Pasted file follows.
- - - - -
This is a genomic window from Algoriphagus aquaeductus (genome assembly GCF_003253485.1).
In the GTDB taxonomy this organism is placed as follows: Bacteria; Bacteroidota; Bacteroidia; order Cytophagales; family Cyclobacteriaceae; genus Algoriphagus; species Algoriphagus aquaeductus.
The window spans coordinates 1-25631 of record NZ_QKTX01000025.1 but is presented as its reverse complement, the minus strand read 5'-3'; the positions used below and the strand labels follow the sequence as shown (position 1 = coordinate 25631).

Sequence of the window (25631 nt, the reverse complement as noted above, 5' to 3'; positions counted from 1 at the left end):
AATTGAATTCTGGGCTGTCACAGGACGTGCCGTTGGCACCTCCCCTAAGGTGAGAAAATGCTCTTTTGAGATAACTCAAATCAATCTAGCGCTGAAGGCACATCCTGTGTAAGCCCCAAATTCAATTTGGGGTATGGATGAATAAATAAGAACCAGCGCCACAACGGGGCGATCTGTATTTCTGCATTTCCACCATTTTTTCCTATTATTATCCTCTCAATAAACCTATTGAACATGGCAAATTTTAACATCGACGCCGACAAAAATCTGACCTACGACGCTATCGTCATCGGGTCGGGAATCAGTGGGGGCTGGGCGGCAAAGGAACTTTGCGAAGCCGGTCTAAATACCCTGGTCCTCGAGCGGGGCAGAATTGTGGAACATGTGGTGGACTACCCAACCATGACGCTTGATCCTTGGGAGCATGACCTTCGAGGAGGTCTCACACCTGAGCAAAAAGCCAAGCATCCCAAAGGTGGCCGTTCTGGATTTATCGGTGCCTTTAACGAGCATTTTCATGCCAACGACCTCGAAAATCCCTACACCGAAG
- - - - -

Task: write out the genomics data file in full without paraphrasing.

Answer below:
This is a genomic window from Algoriphagus aquaeductus (genome assembly GCF_003253485.1).
In the GTDB taxonomy this organism is placed as follows: Bacteria; Bacteroidota; Bacteroidia; order Cytophagales; family Cyclobacteriaceae; genus Algoriphagus; species Algoriphagus aquaeductus.
The window spans coordinates 1-25631 of record NZ_QKTX01000025.1 but is presented as its reverse complement, the minus strand read 5'-3'; the positions used below and the strand labels follow the sequence as shown (position 1 = coordinate 25631).

Sequence of the window (25631 nt, the reverse complement as noted above, 5' to 3'; positions counted from 1 at the left end):
AATTGAATTCTGGGCTGTCACAGGACGTGCCGTTGGCACCTCCCCTAAGGTGAGAAAATGCTCTTTTGAGATAACTCAAATCAATCTAGCGCTGAAGGCACATCCTGTGTAAGCCCCAAATTCAATTTGGGGTATGGATGAATAAATAAGAACCAGCGCCACAACGGGGCGATCTGTATTTCTGCATTTCCACCATTTTTTCCTATTATTATCCTCTCAATAAACCTATTGAACATGGCAAATTTTAACATCGACGCCGACAAAAATCTGACCTACGACGCTATCGTCATCGGGTCGGGAATCAGTGGGGGCTGGGCGGCAAAGGAACTTTGCGAAGCCGGTCTAAATACCCTGGTCCTCGAGCGGGGCAGAATTGTGGAACATGTGGTGGACTACCCAACCATGACGCTTGATCCTTGGGAGCATGACCTTCGAGGAGGTCTCACACCTGAGCAAAAAGCCAAGCATCCCAAAGGTGGCCGTTCTGGATTTATCGGTGCCTTTAACGAGCATTTTCATGCCAACGACCTCGAAAATCCCTACACCGAAG